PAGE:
The reason behind this is that AI technology determines the expressive elements, rather than the human user, making the generated content ineligible for copyright protection.
Nonetheless, a work that incorporates AI-generated material can still be eligible for copyright protection if it includes a sufficient amount of human authorship. For instance, if a human creatively selects or arranges AI-generated content or modifies it to the point where the modifications meet the standard for copyright protection, then copyright protection applies only to the aspects that were contributed by the human.
In a similar notable event, a macaque monkey named Naruto captured selfies using a photographer’s camera. Subsequently, the photographer faced a lawsuit from the People for the Ethical Treatment of Animals (PETA) who contended that Naruto, the monkey, was the rightful owner of the photographs, and thus the photographer was infringing on Naruto’s copyright.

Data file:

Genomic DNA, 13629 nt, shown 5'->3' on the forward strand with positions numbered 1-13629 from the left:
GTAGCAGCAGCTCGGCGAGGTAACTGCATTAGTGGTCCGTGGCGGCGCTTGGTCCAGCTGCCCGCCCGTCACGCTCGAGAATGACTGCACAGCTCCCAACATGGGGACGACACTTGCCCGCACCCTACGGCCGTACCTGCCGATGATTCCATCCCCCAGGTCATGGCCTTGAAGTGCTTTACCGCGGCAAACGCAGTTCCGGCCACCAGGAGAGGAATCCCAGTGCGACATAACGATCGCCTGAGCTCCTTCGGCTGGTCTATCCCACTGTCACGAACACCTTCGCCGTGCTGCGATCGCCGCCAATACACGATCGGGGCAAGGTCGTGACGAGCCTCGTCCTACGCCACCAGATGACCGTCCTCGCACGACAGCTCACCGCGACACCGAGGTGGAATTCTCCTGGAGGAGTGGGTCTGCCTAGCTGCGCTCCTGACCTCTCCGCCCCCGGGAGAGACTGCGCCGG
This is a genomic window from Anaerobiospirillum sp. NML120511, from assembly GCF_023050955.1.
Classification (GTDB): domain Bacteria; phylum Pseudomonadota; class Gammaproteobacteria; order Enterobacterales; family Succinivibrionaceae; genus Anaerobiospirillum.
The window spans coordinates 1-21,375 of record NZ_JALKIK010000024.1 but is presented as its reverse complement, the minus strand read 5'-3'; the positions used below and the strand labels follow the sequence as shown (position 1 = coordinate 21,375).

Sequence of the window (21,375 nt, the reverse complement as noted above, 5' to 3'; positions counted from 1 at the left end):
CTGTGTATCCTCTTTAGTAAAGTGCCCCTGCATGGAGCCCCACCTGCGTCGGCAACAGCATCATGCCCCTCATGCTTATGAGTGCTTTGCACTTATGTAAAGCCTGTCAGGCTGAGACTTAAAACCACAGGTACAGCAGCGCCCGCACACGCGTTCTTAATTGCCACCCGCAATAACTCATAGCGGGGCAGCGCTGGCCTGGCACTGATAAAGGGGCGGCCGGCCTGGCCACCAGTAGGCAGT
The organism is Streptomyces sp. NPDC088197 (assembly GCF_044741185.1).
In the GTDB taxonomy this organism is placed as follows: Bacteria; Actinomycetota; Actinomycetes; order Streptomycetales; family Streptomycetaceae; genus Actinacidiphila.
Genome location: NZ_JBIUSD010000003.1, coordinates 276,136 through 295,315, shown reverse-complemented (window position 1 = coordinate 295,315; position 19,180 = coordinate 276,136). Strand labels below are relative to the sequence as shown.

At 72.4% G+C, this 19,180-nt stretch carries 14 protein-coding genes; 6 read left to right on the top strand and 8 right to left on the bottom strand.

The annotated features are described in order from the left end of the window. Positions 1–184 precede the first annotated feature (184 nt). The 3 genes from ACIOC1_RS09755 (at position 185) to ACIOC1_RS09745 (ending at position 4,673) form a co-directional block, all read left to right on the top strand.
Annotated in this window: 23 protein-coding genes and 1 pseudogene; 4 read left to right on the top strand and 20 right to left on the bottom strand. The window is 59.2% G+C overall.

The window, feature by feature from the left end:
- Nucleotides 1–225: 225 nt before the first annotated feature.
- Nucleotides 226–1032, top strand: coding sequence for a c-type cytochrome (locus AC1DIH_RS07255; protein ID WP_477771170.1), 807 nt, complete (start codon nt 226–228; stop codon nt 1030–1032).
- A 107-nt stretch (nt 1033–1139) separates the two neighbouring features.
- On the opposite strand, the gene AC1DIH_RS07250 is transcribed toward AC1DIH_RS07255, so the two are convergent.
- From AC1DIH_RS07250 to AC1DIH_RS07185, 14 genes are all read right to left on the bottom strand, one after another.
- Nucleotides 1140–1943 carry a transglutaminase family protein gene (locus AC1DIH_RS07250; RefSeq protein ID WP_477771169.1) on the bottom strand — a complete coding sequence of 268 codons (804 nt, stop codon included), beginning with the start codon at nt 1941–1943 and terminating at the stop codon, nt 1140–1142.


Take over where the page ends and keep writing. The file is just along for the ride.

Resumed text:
However, the Court of Appeals for the 9th Circuit ruled that nonhuman entities are not eligible for copyright protection. This decision aligned with the US Copyright Office’s definition of an “original work”, which explicitly requires a “human author” to be involved.
This might be the way forward for generative AI as well. Instead of following the European path, the US should stick with the current copyright laws. Generative AI companies should adopt techniques and make ways to incentivize artists and original authors. This would encourage AI innovation with sufficient regulation, and not too much control by the governments.